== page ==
June 1, 2022 – In powder form, ISO can appear yellow, brown, or off-white in color. DEA regional forensic laboratories have seen this drug mixed into heroin and/or fentanyl (and marketed as common street drugs) with deadly consequences. However, in other parts of the country, ISO has already been seen pressed into counterfeit pills and falsely marketed as pharmaceutical medication (like Dilaudid “M-8” tablets and oxycodone “M30” tablets).

ISO’s high potency comes with an increased risk of overdose – a big issue the DEA Washington Division is currently working to tackle. According to provisional CDC data, in 2021, U.S. drug overdose deaths hit their highest level on record — nearly 108,000 people. Even more concerning: over 75% of those deaths involved a synthetic opioid.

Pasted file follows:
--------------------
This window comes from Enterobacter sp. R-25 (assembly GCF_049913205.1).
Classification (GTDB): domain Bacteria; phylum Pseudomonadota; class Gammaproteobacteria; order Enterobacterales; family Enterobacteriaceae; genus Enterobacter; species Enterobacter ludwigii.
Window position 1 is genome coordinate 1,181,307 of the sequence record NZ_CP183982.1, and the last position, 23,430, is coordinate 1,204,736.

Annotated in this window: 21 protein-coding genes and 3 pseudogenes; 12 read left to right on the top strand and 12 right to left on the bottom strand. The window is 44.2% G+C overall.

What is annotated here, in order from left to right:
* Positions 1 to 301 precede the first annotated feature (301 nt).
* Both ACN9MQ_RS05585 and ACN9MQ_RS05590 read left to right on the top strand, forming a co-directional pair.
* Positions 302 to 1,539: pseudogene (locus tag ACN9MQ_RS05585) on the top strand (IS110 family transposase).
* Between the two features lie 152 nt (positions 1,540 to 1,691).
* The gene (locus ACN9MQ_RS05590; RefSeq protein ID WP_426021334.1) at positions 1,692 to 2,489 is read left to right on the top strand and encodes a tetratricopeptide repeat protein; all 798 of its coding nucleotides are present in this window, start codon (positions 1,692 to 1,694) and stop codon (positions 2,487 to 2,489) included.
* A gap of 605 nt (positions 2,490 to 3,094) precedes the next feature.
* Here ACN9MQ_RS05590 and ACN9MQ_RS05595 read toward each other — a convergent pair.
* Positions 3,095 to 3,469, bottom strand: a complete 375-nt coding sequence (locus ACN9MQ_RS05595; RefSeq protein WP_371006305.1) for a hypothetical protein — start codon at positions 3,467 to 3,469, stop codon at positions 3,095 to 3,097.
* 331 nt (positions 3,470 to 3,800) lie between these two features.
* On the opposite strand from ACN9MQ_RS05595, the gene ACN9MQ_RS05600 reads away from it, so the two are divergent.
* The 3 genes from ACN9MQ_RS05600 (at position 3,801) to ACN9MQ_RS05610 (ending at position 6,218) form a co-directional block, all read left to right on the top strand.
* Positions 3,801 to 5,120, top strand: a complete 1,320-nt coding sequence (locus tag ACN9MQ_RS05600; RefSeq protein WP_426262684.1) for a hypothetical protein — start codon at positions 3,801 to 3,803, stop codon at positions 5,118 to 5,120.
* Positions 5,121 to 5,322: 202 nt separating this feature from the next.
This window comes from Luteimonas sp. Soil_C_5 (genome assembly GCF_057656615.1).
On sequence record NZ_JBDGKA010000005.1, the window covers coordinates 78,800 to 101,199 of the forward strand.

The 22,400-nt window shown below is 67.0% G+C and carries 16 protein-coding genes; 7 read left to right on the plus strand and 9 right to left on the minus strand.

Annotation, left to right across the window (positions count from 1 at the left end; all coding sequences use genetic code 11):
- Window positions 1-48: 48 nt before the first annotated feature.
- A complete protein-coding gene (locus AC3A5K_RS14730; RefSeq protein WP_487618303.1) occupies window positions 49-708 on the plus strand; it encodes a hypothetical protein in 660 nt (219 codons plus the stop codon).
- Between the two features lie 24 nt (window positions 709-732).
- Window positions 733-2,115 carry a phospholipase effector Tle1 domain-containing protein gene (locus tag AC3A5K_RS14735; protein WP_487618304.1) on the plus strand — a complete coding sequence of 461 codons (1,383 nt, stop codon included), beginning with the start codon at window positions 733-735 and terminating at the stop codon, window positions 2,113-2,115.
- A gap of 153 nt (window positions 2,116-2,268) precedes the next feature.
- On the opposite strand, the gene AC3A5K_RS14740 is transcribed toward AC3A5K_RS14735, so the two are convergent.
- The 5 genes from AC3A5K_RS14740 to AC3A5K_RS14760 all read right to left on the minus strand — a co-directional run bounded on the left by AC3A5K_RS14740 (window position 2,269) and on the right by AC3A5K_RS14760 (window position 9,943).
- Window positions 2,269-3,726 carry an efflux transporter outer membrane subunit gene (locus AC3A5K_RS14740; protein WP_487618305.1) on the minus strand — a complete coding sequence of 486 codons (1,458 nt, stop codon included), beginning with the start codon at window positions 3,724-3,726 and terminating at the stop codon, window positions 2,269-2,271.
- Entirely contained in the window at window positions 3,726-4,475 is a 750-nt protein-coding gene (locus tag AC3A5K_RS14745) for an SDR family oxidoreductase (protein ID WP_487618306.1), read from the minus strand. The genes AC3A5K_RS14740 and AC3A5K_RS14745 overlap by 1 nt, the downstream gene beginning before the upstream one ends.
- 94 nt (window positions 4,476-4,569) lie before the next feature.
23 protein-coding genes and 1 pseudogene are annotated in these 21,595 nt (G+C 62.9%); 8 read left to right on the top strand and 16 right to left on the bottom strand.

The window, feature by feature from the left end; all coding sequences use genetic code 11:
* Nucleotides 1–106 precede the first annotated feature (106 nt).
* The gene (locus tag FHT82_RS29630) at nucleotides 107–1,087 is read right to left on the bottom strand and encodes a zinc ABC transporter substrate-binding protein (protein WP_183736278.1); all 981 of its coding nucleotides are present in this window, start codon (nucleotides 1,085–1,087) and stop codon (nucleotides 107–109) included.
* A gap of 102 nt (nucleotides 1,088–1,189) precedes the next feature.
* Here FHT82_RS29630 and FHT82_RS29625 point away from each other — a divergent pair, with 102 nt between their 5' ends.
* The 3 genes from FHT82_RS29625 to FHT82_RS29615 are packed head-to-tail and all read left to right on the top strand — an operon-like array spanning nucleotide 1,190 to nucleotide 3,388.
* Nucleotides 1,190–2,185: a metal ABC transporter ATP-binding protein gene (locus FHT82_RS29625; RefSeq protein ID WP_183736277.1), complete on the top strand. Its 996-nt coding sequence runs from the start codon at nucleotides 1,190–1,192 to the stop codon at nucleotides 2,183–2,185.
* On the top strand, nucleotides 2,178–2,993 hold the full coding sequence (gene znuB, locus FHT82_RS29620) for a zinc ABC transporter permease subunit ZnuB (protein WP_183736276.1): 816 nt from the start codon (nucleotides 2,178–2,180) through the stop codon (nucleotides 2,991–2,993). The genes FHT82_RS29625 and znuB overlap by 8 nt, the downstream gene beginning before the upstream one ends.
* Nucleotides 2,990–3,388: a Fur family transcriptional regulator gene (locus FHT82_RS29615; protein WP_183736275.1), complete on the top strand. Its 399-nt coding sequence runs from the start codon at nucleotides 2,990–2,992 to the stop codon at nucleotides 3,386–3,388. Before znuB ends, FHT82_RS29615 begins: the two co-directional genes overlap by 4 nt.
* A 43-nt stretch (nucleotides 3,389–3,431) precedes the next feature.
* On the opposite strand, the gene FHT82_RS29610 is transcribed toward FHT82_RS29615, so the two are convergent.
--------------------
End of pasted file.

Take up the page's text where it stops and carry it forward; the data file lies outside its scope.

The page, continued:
Tragically, many of these overdose victims have no idea they are ingesting these dangerous and extremely potent drugs. The DEA says these synthetic opioids currently can only be properly identified after a lab test, so people don’t realize they’re buying them until it’s too late. We want to get this info out and warn people,” says Jarod Forget, Special Agent in Charge of the DEA Washington Division. “If we can educate and inform our communities about the dangers of taking counterfeit prescription pills or other drugs, we stem the proliferation of these deadly opioids, stop all of these senseless deaths, and help keep our neighbors and loved ones safe. 


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